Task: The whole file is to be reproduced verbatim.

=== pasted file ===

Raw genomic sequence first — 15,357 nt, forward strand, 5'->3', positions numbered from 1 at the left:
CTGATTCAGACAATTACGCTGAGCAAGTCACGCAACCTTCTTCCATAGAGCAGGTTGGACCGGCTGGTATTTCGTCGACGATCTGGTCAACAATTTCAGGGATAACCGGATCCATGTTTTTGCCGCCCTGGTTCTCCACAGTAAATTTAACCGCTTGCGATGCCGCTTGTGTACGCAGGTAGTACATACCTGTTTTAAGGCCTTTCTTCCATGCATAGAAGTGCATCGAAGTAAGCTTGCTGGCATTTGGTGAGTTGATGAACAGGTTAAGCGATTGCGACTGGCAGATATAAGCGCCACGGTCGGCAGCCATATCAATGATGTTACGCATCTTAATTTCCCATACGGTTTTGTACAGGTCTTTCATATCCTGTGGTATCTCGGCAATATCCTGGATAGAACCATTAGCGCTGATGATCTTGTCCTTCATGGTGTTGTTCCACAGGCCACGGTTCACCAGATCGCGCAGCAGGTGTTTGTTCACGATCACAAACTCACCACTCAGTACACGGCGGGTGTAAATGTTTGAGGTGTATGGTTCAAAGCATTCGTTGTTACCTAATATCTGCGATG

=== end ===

Raw genomic sequence first — 15,357 nt, forward strand, 5'->3', positions numbered from 1 at the left:
CTGATTCAGACAATTACGCTGAGCAAGTCACGCAACCTTCTTCCATAGAGCAGGTTGGACCGGCTGGTATTTCGTCGACGATCTGGTCAACAATTTCAGGGATAACCGGATCCATGTTTTTGCCGCCCTGGTTCTCCACAGTAAATTTAACCGCTTGCGATGCCGCTTGTGTACGCAGGTAGTACATACCTGTTTTAAGGCCTTTCTTCCATGCATAGAAGTGCATCGAAGTAAGCTTGCTGGCATTTGGTGAGTTGATGAACAGGTTAAGCGATTGCGACTGGCAGATATAAGCGCCACGGTCGGCAGCCATATCAATGATGTTACGCATCTTAATTTCCCATACGGTTTTGTACAGGTCTTTCATATCCTGTGGTATCTCGGCAATATCCTGGATAGAACCATTAGCGCTGATGATCTTGTCCTTCATGGTGTTGTTCCACAGGCCACGGTTCACCAGATCGCGCAGCAGGTGTTTGTTCACGATCACAAACTCACCACTCAGTACACGGCGGGTGTAAATGTTTGAGGTGTATGGTTCAAAGCATTCGTTGTTACCTAATATCTGCGATG